Chapter

From slow-reacting substance of anaphylaxis to anti-leukotrienes

Frank Austen

in Landmark Papers in Allergy

Published on behalf of Oxford University Press

Published in print February 2013 | ISBN: 9780199651559
Published online April 2013 | e-ISBN: 9780191754241 | DOI: http://dx.doi.org/10.1093/med/9780199651559.003.0055

Series: Landmark Papers

From slow-reacting substance of anaphylaxis to anti-leukotrienes

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Arachidonic acid plays a central role in a biological control system where such oxygenated derivatives as prostaglandins, thromboxanes, and leukotrienes are mediators. The leukotrienes are formed by transformation of arachidonic acid into an unstable epoxide intermediate, leukotriene A4, which can be converted enzymatically by hydration to leukotriene B4, and by addition of glutathione to leukotriene C4. This last compound is metabolized to leukotrienes D4 and E4 by successive elimination of a gamma-glutamyl residue and glycine. Slow-reacting substance of anaphylaxis consists of leukotrienes C4, D4, and E4. The cysteinyl-containing leukotrienes are potent bronchoconstrictors, increase vascular permeability in postcapillary venules, and stimulate mucus secretion. Leukotriene B4 causes adhesion and chemotactic movement of leukocytes and stimulates aggregation, enzyme release, and generation of superoxide in neutrophils. Leukotrienes C4, D4, and E4, which are released from the lung tissue of asthmatic subjects exposed to specific allergens, seem to play a pathophysiological role in immediate hypersensitivity reactions. These leukotrienes, as well as leukotriene B4, have pro-inflammatory effects.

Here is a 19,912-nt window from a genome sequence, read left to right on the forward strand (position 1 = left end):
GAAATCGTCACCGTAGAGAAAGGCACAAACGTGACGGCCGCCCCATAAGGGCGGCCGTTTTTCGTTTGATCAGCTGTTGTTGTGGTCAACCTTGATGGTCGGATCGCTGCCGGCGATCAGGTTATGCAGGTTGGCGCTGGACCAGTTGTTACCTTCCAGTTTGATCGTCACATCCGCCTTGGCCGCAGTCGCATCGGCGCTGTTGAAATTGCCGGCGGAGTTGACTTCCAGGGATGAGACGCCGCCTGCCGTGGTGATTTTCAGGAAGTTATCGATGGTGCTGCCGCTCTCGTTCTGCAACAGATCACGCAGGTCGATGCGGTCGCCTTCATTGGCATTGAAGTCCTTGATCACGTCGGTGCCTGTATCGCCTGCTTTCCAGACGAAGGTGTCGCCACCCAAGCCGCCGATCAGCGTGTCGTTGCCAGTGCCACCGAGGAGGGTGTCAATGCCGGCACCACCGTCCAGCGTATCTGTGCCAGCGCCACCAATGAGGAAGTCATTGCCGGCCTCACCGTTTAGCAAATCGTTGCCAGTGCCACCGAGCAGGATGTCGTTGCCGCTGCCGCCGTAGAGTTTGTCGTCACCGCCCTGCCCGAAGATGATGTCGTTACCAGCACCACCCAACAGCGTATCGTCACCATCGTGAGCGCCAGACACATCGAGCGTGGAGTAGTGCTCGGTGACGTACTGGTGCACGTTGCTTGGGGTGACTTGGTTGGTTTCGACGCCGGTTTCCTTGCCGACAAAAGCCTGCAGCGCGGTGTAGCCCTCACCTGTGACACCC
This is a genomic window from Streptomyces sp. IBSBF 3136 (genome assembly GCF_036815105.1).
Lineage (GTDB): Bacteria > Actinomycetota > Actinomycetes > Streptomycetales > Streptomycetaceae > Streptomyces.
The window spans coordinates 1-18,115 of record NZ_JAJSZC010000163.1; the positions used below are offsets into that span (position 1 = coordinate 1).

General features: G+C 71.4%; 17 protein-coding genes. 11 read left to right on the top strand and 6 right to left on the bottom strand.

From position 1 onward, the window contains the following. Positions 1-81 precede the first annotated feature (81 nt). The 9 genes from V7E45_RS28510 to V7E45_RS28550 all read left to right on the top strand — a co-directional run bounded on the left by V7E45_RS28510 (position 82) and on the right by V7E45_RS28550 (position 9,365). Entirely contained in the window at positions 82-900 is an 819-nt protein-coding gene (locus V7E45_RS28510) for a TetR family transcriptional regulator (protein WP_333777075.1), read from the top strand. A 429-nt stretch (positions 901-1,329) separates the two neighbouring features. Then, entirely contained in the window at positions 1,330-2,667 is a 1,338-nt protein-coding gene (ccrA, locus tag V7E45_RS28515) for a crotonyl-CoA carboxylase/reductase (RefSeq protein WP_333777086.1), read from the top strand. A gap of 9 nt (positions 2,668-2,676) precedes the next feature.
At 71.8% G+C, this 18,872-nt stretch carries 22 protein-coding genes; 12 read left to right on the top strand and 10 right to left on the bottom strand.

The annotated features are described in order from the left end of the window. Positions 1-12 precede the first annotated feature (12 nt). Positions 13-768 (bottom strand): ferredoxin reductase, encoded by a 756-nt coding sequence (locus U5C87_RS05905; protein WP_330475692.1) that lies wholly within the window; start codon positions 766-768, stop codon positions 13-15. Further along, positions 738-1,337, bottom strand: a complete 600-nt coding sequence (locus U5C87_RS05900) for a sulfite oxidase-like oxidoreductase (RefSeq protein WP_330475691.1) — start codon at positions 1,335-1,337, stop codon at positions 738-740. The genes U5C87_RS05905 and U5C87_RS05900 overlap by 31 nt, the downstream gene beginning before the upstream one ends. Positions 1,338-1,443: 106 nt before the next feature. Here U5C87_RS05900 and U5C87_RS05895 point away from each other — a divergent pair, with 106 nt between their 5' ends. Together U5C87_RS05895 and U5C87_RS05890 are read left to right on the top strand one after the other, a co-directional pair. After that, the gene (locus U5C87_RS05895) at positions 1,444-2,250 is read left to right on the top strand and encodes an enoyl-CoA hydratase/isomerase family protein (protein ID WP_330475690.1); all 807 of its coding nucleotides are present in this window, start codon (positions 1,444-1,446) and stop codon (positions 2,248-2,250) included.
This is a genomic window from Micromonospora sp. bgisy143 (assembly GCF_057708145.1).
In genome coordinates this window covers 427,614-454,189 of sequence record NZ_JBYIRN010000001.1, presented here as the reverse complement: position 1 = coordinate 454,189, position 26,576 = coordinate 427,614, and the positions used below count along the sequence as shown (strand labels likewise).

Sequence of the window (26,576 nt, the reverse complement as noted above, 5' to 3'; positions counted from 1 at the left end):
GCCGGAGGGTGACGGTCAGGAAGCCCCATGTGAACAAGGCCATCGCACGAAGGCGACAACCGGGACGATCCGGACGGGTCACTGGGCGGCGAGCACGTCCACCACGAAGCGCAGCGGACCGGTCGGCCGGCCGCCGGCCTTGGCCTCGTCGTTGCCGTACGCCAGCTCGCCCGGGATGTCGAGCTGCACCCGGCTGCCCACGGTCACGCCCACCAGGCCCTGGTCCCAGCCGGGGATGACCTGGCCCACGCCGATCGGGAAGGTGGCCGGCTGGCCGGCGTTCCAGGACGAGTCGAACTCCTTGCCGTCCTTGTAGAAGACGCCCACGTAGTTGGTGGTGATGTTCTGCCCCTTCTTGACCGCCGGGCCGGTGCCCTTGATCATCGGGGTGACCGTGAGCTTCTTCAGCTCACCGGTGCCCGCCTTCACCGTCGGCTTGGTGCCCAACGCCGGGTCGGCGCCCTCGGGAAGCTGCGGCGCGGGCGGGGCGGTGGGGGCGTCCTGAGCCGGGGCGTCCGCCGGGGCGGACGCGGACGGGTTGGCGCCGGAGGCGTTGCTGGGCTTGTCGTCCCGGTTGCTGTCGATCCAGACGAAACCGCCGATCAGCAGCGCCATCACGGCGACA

Chapter.  1475 words.  Illustrated.

Subjects: Public Health and Epidemiology ; Immunology ; Respiratory Medicine and Pulmonology

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